Follow Us on Twitter

David Gray - Gold In A Brass Age (Review)

David Gray, Gold In A Brass Age

Review by Jack Foley

IndieLondon Rating: 3 out of 5

GOLD In A Brass Age marks David Gray’s first album of new material in four years – and it’s mostly worth the wait.

Produced by Ben de Vries, son of composer and producer Marius de Vries, the album finds the pair embarking on a cut-and-paste approach to Gray’s songwriting, with the result emerging as an exploration of the destructive and regenerative nature of his adopted hometown of London and his fascination with the resilience of the natural world.

Explains Gray: “With this album, I was keen to get away from narrative. Instead of writing melodies, I looked for phrases with a natural cadence, so that the rhythm began with the words. I reimagined where a song might spring from and what form it could take.”

The result is an intriguing listen that finds the singer-songwriter on both familiar form, as well as pushing himself in new directions.

The earnest balladry for which he is famous for with past tracks such as Sail Away and Babylon is evident on songs such as Hurricane Season (a piano based observation of our changing climate that could just as easily serve as a metaphor for the singer’s emotional journey), and the beautiful Watching The Waves.

The latter song, in particular, taps into the imagery that has long defined Gray’s songwriting. But it arrives amid lovely piano and acoustic guitar arrangements, and a hushed vocal that is shot through with a certain sorrow. The fact that Gray refrains from any verbal highs provides evidence of a more refined approach that works every bit as successfully for him as earlier, more pronounced efforts.

If those tracks mark the singer at his quietest and most reflective, then there are also places where Gray ups the tempo to crowd-pleasing effect.

If 8 Were 9 is one such example of this, described by Gray himself as “probably the craziest song I’ve ever recorded”. There’s fluttering piano, layers of guitar, loads of synths and a generally brighter vibe to it.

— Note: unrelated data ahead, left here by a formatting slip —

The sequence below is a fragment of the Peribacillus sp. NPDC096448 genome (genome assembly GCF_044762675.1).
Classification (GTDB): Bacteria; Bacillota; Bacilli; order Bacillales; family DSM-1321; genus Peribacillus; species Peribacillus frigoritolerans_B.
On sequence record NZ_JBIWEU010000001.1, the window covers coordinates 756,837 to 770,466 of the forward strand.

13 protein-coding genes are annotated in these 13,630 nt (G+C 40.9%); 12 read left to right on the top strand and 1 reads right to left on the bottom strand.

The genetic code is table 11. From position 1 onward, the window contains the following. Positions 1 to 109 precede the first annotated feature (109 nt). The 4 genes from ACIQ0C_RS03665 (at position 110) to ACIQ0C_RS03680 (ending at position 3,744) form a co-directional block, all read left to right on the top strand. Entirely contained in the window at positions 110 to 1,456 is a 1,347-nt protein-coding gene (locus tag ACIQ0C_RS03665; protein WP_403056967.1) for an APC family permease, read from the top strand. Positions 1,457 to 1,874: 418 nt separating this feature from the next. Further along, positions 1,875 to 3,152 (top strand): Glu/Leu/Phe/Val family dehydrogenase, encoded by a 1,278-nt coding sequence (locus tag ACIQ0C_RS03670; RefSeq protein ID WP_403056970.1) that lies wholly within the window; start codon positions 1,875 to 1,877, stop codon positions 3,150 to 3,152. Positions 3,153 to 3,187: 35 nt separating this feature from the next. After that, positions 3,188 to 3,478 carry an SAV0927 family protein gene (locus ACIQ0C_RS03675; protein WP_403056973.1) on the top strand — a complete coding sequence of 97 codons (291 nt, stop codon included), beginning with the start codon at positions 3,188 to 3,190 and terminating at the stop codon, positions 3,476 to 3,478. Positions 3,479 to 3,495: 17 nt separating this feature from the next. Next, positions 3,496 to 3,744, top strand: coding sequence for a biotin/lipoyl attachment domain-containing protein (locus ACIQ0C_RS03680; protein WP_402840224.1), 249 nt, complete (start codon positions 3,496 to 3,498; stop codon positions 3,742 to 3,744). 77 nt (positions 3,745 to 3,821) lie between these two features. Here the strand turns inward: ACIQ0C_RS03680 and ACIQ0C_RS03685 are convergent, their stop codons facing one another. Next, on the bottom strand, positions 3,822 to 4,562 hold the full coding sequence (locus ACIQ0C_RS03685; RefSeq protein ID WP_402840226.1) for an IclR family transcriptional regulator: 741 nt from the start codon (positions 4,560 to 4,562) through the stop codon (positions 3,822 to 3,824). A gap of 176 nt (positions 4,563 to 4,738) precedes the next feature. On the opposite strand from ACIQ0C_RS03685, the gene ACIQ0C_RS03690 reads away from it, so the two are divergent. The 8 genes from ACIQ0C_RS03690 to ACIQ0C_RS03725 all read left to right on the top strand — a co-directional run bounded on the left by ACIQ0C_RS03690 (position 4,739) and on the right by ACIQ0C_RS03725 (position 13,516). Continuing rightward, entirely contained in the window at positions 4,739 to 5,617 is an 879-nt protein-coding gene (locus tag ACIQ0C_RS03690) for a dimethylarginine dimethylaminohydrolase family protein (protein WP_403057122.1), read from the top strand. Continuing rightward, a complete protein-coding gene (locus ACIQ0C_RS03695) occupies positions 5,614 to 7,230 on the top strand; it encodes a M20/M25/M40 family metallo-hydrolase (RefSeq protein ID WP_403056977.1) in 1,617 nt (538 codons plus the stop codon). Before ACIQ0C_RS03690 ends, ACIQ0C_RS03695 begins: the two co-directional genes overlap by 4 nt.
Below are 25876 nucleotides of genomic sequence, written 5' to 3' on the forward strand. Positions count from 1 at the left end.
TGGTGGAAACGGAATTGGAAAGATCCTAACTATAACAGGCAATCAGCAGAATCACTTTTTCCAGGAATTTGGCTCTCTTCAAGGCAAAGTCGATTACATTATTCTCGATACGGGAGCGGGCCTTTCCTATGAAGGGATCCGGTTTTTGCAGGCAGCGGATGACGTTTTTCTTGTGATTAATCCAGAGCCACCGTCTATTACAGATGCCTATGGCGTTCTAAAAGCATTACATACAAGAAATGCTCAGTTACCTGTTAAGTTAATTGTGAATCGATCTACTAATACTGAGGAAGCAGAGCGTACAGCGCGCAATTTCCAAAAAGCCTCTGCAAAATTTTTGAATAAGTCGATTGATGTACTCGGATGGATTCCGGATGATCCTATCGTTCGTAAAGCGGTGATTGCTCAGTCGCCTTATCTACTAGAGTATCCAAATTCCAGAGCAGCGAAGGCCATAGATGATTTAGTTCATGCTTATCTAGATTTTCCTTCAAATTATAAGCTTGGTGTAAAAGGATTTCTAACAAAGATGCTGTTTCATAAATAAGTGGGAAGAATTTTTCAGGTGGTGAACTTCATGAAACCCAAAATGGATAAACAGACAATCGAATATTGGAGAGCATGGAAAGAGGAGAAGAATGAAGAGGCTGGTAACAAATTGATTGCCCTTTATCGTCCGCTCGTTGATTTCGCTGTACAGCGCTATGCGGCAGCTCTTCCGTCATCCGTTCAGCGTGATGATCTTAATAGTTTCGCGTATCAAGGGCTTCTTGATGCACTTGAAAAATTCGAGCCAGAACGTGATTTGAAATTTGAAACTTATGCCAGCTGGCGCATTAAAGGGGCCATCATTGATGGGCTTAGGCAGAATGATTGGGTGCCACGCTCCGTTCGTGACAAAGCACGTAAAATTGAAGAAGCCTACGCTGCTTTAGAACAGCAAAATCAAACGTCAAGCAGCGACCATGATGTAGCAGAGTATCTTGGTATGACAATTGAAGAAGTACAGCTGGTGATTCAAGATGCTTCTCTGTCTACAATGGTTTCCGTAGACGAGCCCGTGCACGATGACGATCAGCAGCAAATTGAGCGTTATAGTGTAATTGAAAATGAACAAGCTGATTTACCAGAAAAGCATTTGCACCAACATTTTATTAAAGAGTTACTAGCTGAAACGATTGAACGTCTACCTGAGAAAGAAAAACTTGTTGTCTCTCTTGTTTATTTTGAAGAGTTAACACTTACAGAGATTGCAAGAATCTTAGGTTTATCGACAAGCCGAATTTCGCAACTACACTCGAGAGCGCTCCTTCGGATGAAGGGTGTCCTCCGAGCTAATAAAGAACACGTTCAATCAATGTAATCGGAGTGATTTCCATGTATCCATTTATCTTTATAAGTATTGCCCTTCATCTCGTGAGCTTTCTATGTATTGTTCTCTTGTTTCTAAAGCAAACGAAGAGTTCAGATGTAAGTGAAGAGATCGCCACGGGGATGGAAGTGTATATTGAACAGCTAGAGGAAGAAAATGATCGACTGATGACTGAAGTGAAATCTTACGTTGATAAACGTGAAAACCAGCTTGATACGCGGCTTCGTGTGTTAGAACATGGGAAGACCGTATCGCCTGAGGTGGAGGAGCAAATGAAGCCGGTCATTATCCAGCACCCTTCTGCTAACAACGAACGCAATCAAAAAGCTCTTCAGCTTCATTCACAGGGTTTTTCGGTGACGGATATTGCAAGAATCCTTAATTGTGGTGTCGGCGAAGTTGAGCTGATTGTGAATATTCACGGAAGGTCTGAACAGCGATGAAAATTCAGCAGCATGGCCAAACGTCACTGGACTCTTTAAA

“It’s a sweet one to sing,” he adds, “especially the line ‘My heart leans out like these old river trees’.”

Similarly, album opener and former single The Sapling, a lively rumination on the cyclical brevity of life and ecology. It includes stabs of brass, bouncy electronics and slick beats, while employing a more soulful, funky vocal from Gray. He’s clearly having fun with this track and that translates to the listener.

A Tight Ship, another former single, also sets a lively pace, with sunshine melodies, slick electronics and a breezy vocal helping to lift the album.

Elsewhere, Furthering is awash with the use of vocoder and autotune, while there’s layered falsetto on Ridiculous Heart that’s designed, in part, to summon the spectre of Prince – further evidence of how Gray is pushing himself vocally.

Admittedly, some of the lower key tracks could do with an injection of pace. Gold In A Brass Age, the title track, and Furthering are both examples of this, no matter how much instrumental invention they employ. There’s a case for arguing that there’s too much subtlety at times, especially when contrasted against the album’s bolder moments.

But in the main, Gold In A Brass Age marks a welcome, often beautiful, return for Gray.

Download picks: The Sapling, Hall of Mirrors, Watching The Waves, Ridiculous Heart, A Tight Ship

Track listing:

  1. The Sapling
  2. Gold In A Brass Age
  3. Furthering
  4. Ridiculous Heart
  5. It’s Late
  6. A Tight Ship
  7. Watching The Waves
  8. Hall of Mirrors
  9. Hurricane Season
  10. Mallory
  11. If 8 Were 9

  Name:
  Email: [?]
  Comment on this article: